6.7/10
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11 user 7 critic

This Is My Affair (1937)

Not Rated | | Crime, Drama, History | 28 May 1937 (USA)
Navy Lt. Richard Perry becomes an undercover man out to discover the leaders of a group of well connected men who pull off bank robberies during the McKinley administration (early 20th ... See full summary »

Director:

William A. Seiter

Writers:

Allen Rivkin (story), Lamar Trotti (story) | 2 more credits »
Reviews
1 nomination. See more awards »

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Cast

Cast overview, first billed only:
Robert Taylor ... Lieutenant Richard L. Perry
Barbara Stanwyck ... Lil Duryea
Victor McLaglen ... Jock Ramsay
Brian Donlevy ... Batiste Duryea
John Carradine ... Ed
Douglas Fowley ... Alec
Alan Dinehart ... Doc Keller
Sig Ruman ... Gus (as Sig Rumann)
Robert McWade ... Admiral Dewey
Sidney Blackmer ... President Theodore Roosevelt
Frank Conroy ... President William McKinley
Marjorie Weaver ... Miss Blackburn
J.C. Nugent J.C. Nugent ... Ernie
Tyler Brooke ... Specialty
Willard Robertson ... George Andrews
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Storyline

Navy Lt. Richard Perry becomes an undercover man out to discover the leaders of a group of well connected men who pull off bank robberies during the McKinley administration (early 20th century). Written by Ed Stephan <stephan@cc.wwu.edu>

Plot Summary | Add Synopsis


Certificate:

Not Rated | See all certifications »

Parents Guide:

View content advisory »
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Did You Know?

Trivia

Although the origin of the screenplay is not credited, the Motion Picture Herald stated that the film was based on a story written by Melville Crossman (a pseudonym of Darryl F. Zanuck), which appeared in Liberty Magazine. However, no other source mentions that story. See more »

Crazy Credits

The opening credits list the names in picture frames with subtle tree silhouettes in the background. See more »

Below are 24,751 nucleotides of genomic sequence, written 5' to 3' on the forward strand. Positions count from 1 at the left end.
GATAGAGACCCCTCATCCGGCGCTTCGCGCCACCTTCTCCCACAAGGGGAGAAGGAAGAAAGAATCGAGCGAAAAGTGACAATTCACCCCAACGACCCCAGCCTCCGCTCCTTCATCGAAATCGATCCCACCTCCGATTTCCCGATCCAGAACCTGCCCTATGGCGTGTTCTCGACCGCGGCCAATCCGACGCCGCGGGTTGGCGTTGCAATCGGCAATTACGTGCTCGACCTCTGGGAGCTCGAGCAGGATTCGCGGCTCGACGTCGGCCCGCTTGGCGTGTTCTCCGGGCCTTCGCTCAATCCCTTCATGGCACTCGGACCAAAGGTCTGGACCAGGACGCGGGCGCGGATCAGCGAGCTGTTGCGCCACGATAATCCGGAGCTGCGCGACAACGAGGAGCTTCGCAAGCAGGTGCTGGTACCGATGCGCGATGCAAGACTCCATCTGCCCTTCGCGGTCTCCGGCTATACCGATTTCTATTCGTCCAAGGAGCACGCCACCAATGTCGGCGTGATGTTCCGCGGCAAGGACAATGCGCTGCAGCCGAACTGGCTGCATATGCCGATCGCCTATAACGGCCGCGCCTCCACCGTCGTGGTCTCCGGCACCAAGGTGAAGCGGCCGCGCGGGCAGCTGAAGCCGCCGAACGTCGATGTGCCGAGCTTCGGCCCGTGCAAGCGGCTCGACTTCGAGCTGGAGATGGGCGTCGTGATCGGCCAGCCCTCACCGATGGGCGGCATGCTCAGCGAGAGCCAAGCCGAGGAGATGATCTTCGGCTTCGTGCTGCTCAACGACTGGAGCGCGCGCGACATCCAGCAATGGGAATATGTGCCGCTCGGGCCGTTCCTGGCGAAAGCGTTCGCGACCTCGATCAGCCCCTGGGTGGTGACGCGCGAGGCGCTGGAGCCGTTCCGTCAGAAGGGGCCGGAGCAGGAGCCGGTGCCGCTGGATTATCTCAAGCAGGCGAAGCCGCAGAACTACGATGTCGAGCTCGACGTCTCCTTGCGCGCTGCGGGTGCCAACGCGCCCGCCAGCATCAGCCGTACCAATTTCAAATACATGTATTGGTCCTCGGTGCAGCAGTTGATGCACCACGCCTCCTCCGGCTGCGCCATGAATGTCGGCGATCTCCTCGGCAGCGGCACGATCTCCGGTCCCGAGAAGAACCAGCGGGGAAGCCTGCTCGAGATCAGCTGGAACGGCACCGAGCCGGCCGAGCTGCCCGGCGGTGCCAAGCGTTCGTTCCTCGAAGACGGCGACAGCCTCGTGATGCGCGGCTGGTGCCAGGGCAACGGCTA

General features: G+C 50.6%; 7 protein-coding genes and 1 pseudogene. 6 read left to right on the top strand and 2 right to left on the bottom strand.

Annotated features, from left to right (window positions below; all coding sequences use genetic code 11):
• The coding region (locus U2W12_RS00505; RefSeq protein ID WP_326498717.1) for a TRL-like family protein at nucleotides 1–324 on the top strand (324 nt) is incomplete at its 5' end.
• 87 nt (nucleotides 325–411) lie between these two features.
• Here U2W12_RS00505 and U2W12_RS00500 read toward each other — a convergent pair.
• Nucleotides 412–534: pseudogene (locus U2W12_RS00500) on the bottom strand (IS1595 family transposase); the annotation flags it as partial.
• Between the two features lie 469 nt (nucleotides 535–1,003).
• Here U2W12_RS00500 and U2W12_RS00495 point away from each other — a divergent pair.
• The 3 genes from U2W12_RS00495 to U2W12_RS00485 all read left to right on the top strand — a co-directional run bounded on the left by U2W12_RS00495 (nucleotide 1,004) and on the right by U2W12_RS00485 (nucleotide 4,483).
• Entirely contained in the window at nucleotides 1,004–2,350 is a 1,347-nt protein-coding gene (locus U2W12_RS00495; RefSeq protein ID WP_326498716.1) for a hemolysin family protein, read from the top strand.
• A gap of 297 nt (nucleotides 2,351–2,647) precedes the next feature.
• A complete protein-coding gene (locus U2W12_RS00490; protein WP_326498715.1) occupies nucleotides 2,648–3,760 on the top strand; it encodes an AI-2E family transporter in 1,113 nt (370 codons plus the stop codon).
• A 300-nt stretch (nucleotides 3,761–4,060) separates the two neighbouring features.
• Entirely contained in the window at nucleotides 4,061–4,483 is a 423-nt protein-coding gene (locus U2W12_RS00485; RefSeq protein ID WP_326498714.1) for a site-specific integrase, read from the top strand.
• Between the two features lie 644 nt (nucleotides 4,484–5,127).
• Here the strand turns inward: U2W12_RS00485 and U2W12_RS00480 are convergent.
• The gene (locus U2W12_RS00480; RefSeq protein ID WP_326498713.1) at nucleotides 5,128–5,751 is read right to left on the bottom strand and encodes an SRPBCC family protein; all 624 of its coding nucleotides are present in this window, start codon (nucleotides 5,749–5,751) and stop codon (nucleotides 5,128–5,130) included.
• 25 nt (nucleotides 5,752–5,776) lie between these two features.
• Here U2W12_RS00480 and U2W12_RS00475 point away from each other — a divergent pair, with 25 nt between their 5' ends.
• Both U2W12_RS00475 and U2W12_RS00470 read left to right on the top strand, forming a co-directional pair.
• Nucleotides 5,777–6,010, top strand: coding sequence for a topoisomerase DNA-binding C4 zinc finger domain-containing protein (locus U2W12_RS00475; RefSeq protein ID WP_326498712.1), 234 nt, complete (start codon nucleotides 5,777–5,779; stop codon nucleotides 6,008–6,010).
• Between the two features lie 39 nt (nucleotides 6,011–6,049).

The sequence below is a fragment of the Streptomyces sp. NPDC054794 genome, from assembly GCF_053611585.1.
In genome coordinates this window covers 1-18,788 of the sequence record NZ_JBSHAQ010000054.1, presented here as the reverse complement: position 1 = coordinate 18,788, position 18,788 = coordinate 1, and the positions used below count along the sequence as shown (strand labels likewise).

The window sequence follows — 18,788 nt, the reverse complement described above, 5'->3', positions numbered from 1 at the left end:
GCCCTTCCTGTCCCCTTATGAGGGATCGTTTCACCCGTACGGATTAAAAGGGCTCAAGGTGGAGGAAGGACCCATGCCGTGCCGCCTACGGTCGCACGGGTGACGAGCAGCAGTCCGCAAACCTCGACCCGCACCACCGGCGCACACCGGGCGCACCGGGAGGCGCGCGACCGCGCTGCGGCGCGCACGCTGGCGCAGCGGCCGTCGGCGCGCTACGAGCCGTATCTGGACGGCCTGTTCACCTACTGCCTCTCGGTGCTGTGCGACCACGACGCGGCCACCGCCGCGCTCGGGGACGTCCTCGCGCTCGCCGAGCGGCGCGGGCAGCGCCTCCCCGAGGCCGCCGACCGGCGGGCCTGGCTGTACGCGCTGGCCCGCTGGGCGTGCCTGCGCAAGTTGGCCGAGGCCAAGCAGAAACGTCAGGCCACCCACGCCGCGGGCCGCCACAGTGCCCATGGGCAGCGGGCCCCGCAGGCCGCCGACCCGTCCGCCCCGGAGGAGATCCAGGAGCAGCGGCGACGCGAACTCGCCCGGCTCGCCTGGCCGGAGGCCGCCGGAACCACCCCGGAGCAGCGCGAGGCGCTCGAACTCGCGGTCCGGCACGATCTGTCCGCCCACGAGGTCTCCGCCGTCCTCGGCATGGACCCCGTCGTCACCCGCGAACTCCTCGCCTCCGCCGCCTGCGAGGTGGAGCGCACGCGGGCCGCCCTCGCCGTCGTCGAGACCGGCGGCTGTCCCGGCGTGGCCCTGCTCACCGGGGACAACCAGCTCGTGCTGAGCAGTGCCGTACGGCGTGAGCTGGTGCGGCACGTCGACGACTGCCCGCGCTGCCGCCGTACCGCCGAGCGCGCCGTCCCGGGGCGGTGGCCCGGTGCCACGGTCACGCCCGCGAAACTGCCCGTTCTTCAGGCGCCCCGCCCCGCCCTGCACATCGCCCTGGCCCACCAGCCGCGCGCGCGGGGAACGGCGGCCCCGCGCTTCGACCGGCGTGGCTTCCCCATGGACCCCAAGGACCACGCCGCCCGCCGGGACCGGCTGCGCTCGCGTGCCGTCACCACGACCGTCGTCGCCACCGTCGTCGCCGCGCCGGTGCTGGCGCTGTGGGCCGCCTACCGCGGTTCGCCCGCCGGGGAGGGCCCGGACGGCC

Connections

Referenced in Biography: Barbara Stanwyck: Straight Down the Line (1997) See more »

Soundtracks

The Band Played On
(uncredited)
Music by Chas. B. Ward
Lyrics by John F. Palmer
See more »

User Reviews

 
An Affair with the President
26 November 2000 | by shrine-2See all my reviews

Did anyone watching this movie wonder if President McKinley got assassinated, because of his secret attempt to unmask one of his confidantes as the kingpin of a crime syndicate? It's a question that was left unexplored here, because, I take it, Americans of the thirties never saw the event as anything but the act of a lone fanatic instead of as a conspiracy. After all, audiences were still recovering from the aftermath of a Depression, and the movies of the time were more concerned with stamping out the Little Caesars and Duke Santees of the day than uncovering political corruption. Allan Rivkin ("The Farmer's Daughter") wrote an interesting story about a naval officer (Robert Taylor) who, in secret correspondence with McKinley, uncovers the linchpin behind a wave of bank robberies in the upper Midwest centered in, of all places, St. Paul, Minnesota. The screenplay gets sanctimonious in the hands of Lamar Trotti, and the script did not inspire William Seiter to more imaginative heights. Brian Donlevy plays the crime boss with his usual menace, while Barbara Stanwyck (of all people) as his half-sister is made to sing (She's barely on-key, like Marlene Dietrich in "The Blue Angel.") and wear big, floppy hats--even in her stage act. The only one I've ever seen on screen who could pull off wearing headgear like these is Mae West, and she was at least in on the joke. Stanwyck, on the other hand, is forced to be unswervingly sincere throughout. Her character Lil and the officer idle on Lake Como and get serious about each other, much to the dismay of Victor MacLaglen who's Donlevy's sidekick, prone to playing practical jokes, and thinks he has it in with her. The acting is uniformly bad; I guess Stanwyck and Taylor were too much in love at the time to care. The story deserved better than this. A secret only you and the President share you would think should take precedence over run-of-the mill movie romance. Unless it involves a cigar and a stained dress...


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Details

Country:

USA

Language:

English

Release Date:

28 May 1937 (USA) See more »

Also Known As:

Herojska dolžnost poročnika Perryja See more »

Company Credits

Production Co:

Twentieth Century Fox See more »
Show more on IMDbPro »

Technical Specs

Runtime:

Sound Mix:

Mono (Western Electric Mirrophonic Recording)

Aspect Ratio:

1.37 : 1
See full technical specs »

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